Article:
101 Snelling Lake Rd., St. Paul
Summit Beer Hall & Patio
Minnesota’s second-biggest brewer opens its doors Thursdays, Fridays, and Saturdays. Specialty beers and old favorites are always on tap, with food trucks, live entertainment, and bluff-side views when the weather accommodates.
910 Montreal Circle, St. Paul
Here, you’ll find a cafeteria-style Italian eatery on the first floor and a sit-down restaurant on the third floor. Grab a slice of pizza on the go and take your time browsing the Pasticceria, full of to-die-for cannolis and gelato. Steps away, entertainers take over the Xcel Energy Center, the St. Paul RiverCentre, and the Ordway Center for the Performing Arts.
211 Seventh St. W., St. Paul
Intercontinental St. Paul Riverfront
This hotel sits atop the bluffs of the Mississippi River, close to the Science Museum of Minnesota (visit the Mississippi River Gallery and the National Park Center’s river visitor center here), the Minnesota History Center, and the Children’s Museum. Just outside, the Wabasha Street Bridge is prime river viewing.
11 E. Kellogg Blvd., St. Paul
Wabasha Street Caves
Not far from Harriet Island Park, this unique event hall showcases man-made sandstone caves that echo with the site’s Prohibition-era past. Today, the space hosts cave tours and live music.
215 Wabasha St. S., St. Paul
Pigs Eye Island Heron Rookery Scientific and Natural Area
Named after St. Paul settler Pierre “Pig’s Eye” Parrant, this scenic island near Pigs Eye Lake is accessible only by boat and closed to the public between April 1 and July 15. But it’s worth the effort for bird watchers, who can see great blue herons, great egrets, black-crowned night herons, double-crested cormorants, yellow-crowned night herons, and bald eagles nesting or roosting. Downstream, the Pine Bend Bluffs Scientific and Natural Area is another protected bird site.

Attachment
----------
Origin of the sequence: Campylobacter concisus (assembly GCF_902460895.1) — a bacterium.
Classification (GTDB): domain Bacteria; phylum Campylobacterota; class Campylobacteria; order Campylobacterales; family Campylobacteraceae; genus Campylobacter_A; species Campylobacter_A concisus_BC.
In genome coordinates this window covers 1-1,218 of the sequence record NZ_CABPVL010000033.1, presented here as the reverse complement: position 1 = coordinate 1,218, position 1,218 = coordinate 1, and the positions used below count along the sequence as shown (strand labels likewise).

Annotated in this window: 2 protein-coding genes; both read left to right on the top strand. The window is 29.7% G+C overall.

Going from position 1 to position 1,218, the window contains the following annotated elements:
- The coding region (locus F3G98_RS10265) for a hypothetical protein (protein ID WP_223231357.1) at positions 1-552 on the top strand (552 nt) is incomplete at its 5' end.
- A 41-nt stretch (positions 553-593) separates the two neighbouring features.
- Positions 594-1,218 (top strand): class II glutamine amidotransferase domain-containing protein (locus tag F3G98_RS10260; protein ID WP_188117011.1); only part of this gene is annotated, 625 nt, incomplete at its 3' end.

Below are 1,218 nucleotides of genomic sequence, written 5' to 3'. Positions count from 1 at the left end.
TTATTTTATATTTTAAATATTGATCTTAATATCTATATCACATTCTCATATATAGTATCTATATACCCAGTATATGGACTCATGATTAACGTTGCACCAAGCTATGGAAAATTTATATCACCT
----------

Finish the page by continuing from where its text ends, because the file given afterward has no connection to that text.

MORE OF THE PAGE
The metro area starts to taper off once the river hits Spring Lake, just upstream of Hastings, where Highway 61 becomes the Great River Road on down to Iowa. But the natural beauty doesn’t let up, as seen while fishing, walking, and biking in the 215-acre Hastings River Flats Park. East of town, the Mississippi meets the St. Croix river and forms the border between Minnesota and Wisconsin.
Spring Lake Park Reserve Schaar’s Bluff Trailhead
Get a scenic view of the Mississippi River Valley, where three miles of hiking trails weave around Spring Lake. Spot bald eagles and turkey vultures flying near the bluffs.
8395 127th St. E., Hastings
The Onion Grille
A highlight of Hastings’ historic downtown district, this restaurant boasts a wide-ranging comfort-food menu and views of the river.
100 Sibley St., Hastings
Your best bet driving along the river between Hastings and Red Wing is the Great River Road scenic byway on the Wisconsin side. In Minnesota, this stretch includes North Lake, Sturgeon Lake, and Treasure Island Resort & Casino in Welch—plus, obviously, the incredible bluffs. Inside Red Wing city limits, stop at Staghead Gastropub, Red Wing Brewery, or any of the prime eating and drinking options. As a one-stop shop for all things boat-related, try Red Wing Marina. Canoeing here might require a little bit of paddling skills to avoid snags and downed trees.
Red Wing Marine Museum
Formerly a boat and motor factory, this Red Wing Bay attraction is now a tribute to the area’s rich river history. In addition to a collection of restored engines, tackle, and other artifacts, the largest river steamboat ever built, the American Queen, makes stops here.
935 Levee Rd., Red Wing
St. James Hotel
This Victorian-style hotel blends luxury and history in 67 rooms, each one with a different layout and decor. The Port restaurant is one of multiple dining options located inside.
406 Main St., Red Wing
One of the river’s best stops, the 340-foot Barn Bluff, offers incredible views of the Mississippi, Red Wing, and beyond. In summer, park naturalists give guided hikes and teach visitors about the geology and human history of the Great River. The South Trail (easy/moderate) starts at the Main Park Access and leads to the Prairie Trail (moderate) which ends at a scenic overview. The Midland Trail (moderate) runs parallel to the South Trail and is an alternative route along the southern base of Barn Bluff. Parking is located on the east side of the bluff.
This lake is the widest naturally occurring stretch of the Mississippi. It’s also a 21-mile highlight that begs to be experienced via watercraft—and there are outfitters galore with options for sailing, motoring, and self-propelled exploration. Both Highway 61 on the Minnesota side and Highway 35 in Wisconsin cling to the water, as does the Minnesota community of Lake City, plus those of Maiden Rock, Stockholm, and Pepin across the border.